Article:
Darwin Barney- I know what you are thinking.  Darwin Barney?  I will wholeheartedly admit that he is an individual with fairly limited trade value at best.  But look at the light hitting, strong fielding middle infielder free agents who have signed contracts this offseason.  Clint Barmes, Jamey Carroll, Mark Ellis, Nick Punto and John McDonald all received multiyear contracts averaging more than $1 million a year before Prince Fielder has been able to find a home.

I also think odds are pretty good that Barney’s value is only going to go decrease as 2012 progresses.  If not for a hot April, Darwin Barney would have been an unmitigated offensive black hole last season.  As a player with extremely limited power and who does not walk, Barney does not have significant offensive upside.  If I had to bet, I would put money on Darwin Barney being relegated to a back up middle infielder role with the Cubs by the end of May.  If there is a team that is more highly enamored with Barney right now, the Cubs should find that team and get something more useful in return.

As a final note, I will also just mention Matt Garza.  I did not originally intend to include him on either list, because I think his value is more tenuous.   However, rumors of Garza potentially being traded in a deal that would net the Cubs a prospect package headlined by Padres first baseman Anthony Rizzo have sprung up over the past few days, so I thought he was worth a mention.  Garza is only getting more expensive and coming closer to free agency with each passing season.  But Garza’s last season was by far his best, and the first where he came close to the ace potential he has been rumored to have.  If Garza has a first half of 2012 similar to his performance last season, his value could definitely increase heading into the mid-season trade market.  But if he reverts back to his Tampa Bay type of numbers, his value on the trade market will take a big hit.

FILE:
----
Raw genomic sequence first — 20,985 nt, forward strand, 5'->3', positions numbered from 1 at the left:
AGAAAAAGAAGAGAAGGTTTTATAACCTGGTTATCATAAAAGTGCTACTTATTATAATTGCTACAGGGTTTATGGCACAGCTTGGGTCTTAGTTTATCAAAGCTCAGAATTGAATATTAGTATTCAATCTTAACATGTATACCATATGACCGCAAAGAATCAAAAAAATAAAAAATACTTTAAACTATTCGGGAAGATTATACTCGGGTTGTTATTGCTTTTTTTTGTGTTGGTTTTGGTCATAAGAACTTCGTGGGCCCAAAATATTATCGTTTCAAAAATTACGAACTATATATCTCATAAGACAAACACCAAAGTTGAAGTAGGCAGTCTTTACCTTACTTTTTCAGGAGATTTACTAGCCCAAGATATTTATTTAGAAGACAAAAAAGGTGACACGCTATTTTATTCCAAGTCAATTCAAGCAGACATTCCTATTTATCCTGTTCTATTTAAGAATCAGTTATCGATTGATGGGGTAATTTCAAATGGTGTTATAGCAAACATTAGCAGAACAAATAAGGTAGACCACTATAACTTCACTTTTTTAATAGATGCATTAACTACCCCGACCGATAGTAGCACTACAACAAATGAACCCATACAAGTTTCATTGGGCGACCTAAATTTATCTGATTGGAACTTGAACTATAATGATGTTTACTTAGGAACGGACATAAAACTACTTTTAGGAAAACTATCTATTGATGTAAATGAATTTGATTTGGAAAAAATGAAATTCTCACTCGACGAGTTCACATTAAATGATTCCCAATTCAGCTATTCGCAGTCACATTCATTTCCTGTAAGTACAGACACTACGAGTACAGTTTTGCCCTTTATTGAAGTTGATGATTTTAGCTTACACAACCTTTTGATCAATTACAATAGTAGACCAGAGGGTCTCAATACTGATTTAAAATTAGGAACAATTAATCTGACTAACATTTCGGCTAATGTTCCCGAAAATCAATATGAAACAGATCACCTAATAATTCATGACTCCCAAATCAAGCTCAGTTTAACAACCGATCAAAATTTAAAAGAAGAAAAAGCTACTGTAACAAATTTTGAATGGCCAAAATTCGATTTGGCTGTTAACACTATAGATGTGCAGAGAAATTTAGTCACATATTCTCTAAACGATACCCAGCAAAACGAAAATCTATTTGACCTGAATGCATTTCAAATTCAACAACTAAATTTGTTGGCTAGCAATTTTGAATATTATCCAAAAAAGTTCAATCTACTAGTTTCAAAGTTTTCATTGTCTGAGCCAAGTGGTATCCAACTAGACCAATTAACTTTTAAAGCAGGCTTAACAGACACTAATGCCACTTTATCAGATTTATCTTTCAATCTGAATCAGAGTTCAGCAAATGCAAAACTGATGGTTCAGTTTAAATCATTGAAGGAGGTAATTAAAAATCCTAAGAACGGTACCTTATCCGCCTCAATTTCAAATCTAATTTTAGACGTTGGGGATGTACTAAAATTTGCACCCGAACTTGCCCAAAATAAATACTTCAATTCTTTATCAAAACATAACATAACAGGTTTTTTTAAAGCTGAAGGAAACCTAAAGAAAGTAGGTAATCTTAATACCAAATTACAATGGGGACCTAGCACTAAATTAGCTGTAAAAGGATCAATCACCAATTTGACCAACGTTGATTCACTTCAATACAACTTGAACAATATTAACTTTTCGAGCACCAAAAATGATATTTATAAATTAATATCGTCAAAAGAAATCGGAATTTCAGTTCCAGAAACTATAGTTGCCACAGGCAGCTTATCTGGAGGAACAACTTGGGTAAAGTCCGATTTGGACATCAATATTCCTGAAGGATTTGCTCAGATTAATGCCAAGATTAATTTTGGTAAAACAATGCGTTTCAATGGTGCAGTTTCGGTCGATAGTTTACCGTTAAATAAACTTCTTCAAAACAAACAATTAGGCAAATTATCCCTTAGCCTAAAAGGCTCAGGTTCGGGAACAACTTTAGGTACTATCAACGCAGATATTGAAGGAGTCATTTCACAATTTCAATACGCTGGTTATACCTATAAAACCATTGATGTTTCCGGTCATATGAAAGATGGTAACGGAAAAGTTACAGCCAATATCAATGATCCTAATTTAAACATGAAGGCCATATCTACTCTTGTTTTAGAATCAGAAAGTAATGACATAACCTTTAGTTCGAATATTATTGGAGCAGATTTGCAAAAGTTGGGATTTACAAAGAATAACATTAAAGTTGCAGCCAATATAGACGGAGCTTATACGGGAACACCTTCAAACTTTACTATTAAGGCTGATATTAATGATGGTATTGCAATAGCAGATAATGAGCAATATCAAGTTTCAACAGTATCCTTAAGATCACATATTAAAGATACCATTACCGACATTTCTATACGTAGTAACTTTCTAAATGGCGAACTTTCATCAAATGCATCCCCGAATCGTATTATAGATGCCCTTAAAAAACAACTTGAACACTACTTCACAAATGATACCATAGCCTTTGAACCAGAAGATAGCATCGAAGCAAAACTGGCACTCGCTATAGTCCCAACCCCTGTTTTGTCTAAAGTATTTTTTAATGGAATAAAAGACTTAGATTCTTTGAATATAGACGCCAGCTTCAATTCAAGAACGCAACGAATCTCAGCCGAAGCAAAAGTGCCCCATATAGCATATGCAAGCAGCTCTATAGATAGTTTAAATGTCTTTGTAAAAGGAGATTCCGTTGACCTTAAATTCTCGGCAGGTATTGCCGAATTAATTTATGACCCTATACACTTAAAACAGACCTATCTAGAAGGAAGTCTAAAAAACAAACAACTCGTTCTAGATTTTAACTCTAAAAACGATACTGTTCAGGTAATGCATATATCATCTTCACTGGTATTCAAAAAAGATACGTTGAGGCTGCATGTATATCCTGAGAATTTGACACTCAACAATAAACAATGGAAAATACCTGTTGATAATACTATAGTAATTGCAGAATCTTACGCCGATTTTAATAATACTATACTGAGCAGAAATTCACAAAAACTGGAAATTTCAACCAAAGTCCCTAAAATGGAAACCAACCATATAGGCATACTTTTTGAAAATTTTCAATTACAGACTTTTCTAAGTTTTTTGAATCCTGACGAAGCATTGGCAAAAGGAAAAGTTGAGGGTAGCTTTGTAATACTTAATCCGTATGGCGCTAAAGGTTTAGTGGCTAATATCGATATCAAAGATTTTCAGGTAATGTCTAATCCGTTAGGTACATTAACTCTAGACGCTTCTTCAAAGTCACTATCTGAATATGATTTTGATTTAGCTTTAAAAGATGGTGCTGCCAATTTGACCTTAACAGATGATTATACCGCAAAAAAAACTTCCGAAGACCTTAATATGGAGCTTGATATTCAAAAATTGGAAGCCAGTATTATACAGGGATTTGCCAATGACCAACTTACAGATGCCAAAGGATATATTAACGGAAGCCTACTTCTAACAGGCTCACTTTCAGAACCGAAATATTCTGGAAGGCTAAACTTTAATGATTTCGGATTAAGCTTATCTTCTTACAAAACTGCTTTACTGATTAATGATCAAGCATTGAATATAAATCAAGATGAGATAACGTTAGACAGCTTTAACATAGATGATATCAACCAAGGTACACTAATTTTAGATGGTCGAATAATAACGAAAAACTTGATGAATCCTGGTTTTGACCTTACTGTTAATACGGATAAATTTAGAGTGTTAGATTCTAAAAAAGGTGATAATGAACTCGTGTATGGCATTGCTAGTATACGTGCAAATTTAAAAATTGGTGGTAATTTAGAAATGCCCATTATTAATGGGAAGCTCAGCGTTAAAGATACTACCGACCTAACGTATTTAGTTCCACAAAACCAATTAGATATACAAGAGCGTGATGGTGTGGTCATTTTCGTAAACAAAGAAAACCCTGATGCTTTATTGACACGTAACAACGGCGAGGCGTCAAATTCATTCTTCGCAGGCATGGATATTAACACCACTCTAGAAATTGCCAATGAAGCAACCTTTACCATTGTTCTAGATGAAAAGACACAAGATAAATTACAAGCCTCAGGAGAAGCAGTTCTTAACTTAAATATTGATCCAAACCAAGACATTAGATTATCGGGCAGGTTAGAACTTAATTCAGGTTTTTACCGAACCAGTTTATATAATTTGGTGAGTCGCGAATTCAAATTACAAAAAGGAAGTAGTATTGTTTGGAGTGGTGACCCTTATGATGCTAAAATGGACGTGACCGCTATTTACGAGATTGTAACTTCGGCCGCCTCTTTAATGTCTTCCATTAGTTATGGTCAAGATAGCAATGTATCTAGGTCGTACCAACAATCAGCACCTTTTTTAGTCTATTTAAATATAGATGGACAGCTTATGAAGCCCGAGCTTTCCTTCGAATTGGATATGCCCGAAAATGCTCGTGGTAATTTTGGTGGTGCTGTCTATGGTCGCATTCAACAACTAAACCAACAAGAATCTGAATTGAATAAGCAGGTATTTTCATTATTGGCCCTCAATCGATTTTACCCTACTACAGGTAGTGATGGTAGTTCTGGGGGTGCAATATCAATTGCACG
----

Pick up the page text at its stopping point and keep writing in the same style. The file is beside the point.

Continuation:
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Noah Eisner is a Chicago attorney living in the western suburbs with his wife and son (and impending daughter). When he isn’t practicing law or entertaining a toddler, Noah follows Cubs baseball with a focus on the farm system and sabermetric analysis. His Cubs-related ramblings can be followed on Twitter @Noah_Eisner.